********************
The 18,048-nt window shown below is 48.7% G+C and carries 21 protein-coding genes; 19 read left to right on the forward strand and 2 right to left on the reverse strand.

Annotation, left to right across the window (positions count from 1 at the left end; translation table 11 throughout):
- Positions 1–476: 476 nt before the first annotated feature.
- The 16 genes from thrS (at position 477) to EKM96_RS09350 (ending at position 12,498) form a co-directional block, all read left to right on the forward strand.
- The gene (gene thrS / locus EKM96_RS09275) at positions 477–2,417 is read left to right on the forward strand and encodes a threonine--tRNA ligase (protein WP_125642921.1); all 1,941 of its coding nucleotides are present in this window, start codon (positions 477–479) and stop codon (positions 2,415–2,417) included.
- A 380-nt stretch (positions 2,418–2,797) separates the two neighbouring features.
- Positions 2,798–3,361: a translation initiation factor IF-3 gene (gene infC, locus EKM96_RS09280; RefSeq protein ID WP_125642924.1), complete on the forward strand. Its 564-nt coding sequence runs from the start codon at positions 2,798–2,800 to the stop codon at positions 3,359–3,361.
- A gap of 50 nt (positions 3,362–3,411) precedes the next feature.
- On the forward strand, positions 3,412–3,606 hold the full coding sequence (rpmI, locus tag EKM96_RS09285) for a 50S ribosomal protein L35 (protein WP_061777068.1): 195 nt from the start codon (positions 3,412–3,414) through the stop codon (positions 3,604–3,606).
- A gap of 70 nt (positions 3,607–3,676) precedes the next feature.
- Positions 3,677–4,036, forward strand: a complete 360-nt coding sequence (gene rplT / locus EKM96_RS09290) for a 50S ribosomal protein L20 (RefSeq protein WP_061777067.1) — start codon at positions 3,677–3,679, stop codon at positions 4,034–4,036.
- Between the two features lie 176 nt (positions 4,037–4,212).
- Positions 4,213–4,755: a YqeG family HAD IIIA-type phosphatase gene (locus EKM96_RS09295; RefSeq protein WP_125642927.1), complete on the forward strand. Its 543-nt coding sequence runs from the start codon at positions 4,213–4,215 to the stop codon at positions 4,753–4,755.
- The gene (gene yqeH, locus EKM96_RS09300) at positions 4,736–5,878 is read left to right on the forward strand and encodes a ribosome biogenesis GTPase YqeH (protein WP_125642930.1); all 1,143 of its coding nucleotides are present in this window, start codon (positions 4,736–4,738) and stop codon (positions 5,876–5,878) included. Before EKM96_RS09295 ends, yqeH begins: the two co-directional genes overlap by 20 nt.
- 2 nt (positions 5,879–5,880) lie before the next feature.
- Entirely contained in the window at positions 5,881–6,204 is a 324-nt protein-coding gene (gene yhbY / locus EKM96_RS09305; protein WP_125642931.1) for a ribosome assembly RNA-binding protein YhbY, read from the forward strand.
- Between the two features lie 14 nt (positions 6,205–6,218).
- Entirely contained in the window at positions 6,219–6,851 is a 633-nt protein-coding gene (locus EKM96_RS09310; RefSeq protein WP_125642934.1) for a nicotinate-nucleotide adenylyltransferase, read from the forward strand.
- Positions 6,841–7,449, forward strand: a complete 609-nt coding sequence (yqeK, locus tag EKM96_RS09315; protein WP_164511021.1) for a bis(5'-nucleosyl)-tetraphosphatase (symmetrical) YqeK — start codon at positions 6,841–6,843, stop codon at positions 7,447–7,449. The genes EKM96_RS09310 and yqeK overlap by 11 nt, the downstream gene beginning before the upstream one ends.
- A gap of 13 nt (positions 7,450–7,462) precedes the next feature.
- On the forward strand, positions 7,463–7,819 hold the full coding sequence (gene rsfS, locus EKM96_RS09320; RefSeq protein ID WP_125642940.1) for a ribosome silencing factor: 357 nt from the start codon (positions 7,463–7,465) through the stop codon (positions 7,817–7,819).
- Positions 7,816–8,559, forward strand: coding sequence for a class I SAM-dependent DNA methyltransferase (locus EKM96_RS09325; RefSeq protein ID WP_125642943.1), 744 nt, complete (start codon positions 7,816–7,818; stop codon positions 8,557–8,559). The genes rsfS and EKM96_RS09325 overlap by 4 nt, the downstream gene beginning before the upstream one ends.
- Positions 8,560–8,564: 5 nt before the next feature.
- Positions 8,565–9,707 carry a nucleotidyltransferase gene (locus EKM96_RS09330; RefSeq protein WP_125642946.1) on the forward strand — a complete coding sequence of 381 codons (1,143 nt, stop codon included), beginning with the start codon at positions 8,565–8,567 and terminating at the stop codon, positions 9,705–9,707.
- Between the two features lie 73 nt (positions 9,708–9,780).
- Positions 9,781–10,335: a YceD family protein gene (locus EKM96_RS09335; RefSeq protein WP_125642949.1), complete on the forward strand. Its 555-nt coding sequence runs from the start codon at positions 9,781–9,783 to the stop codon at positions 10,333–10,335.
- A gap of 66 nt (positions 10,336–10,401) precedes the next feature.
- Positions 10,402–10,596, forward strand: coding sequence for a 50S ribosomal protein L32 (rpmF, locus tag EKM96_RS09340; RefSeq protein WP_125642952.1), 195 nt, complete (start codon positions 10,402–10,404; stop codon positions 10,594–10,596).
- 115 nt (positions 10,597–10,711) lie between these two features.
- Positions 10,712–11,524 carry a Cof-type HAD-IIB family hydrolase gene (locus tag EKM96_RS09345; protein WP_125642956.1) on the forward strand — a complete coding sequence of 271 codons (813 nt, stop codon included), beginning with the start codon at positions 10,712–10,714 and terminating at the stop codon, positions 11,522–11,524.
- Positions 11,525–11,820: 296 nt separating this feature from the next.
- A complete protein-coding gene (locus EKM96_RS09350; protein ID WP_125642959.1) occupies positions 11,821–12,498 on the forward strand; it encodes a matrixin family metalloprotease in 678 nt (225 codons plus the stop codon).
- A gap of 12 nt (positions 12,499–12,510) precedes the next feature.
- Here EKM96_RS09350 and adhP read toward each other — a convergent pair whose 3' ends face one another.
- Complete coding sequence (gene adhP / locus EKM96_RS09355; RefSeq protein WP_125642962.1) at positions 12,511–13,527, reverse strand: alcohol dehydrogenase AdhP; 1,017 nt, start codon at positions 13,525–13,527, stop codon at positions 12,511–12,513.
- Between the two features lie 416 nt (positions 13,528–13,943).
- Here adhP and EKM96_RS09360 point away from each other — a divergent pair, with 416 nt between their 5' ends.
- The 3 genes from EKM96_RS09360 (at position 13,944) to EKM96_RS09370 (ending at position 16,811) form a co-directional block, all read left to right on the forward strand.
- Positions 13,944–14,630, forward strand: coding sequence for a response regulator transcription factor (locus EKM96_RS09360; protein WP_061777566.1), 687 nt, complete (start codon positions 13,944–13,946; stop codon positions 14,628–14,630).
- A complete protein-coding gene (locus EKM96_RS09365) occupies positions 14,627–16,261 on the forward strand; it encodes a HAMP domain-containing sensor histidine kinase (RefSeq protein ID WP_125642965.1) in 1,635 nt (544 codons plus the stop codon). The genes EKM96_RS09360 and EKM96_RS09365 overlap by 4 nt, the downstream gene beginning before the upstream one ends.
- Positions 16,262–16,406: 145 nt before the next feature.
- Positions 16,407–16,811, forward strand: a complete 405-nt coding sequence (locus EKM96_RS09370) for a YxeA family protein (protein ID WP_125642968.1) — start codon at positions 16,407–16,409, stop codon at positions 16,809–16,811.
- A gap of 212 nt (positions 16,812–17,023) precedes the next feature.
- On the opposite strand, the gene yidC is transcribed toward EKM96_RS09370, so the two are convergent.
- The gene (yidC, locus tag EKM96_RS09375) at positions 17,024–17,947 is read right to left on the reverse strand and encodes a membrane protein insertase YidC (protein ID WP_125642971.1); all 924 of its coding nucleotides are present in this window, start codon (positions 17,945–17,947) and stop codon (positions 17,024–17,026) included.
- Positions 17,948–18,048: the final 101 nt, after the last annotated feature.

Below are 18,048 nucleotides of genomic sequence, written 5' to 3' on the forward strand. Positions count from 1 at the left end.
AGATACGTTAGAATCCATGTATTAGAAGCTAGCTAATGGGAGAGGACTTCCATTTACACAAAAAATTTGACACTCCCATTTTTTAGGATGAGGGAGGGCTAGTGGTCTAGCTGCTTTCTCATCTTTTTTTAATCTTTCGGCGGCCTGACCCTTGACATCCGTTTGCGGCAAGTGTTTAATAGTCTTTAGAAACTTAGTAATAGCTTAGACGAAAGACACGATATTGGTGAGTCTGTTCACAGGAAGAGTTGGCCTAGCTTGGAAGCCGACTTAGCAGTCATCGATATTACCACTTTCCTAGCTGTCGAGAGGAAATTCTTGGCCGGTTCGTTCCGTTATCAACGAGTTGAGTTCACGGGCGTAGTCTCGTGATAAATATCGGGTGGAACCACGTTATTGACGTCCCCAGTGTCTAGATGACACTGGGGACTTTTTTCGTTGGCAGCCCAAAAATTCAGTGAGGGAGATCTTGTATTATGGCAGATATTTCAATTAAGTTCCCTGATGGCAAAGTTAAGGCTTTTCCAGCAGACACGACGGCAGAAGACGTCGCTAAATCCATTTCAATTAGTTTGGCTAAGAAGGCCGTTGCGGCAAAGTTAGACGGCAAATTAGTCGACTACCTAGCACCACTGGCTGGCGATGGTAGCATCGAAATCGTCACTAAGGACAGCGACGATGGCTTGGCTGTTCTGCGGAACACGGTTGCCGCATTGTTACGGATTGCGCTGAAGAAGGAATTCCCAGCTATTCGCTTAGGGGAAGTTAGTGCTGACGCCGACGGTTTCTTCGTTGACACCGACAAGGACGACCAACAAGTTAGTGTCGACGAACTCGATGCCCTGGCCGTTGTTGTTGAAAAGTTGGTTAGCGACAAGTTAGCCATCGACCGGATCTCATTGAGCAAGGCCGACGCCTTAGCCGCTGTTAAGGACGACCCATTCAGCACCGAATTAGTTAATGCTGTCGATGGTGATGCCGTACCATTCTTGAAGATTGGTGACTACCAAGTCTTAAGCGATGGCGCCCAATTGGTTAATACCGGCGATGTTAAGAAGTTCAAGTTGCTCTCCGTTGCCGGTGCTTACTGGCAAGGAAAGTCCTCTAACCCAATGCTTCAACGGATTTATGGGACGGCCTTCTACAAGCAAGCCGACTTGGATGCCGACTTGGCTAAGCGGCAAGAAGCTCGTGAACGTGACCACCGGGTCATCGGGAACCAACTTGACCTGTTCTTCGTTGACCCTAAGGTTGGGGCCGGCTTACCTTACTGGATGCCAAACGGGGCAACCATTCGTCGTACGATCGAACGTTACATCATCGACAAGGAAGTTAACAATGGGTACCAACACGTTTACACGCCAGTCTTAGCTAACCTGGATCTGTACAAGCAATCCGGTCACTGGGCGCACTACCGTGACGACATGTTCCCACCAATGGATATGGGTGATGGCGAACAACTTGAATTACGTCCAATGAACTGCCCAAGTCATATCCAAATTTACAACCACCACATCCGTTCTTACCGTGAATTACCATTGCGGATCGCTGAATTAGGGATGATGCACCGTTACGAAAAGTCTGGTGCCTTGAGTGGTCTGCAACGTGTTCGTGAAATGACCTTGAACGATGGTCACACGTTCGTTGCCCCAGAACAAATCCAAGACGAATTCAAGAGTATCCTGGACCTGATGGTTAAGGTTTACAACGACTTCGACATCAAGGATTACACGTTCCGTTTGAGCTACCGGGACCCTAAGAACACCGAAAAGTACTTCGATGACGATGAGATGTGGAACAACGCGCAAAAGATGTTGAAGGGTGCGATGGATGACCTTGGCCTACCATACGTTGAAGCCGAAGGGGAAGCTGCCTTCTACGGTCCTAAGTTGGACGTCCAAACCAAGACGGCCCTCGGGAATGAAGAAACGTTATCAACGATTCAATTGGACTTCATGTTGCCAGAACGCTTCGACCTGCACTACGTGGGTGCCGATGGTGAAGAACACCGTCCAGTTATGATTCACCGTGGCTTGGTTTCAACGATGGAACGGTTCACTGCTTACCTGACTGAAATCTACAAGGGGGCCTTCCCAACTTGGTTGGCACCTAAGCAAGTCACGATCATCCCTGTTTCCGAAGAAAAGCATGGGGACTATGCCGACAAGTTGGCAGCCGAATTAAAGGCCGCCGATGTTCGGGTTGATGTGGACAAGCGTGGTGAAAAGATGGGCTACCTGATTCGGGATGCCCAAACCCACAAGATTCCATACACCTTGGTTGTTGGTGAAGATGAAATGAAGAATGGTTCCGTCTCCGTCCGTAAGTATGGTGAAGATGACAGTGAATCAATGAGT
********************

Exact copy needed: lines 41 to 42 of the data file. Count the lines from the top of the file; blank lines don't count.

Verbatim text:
- Positions 16,262–16,406: 145 nt before the next feature.
- Positions 16,407–16,811, forward strand: a complete 405-nt coding sequence (locus EKM96_RS09370) for a YxeA family protein (protein ID WP_125642968.1) — start codon at positions 16,407–16,409, stop codon at positions 16,809–16,811.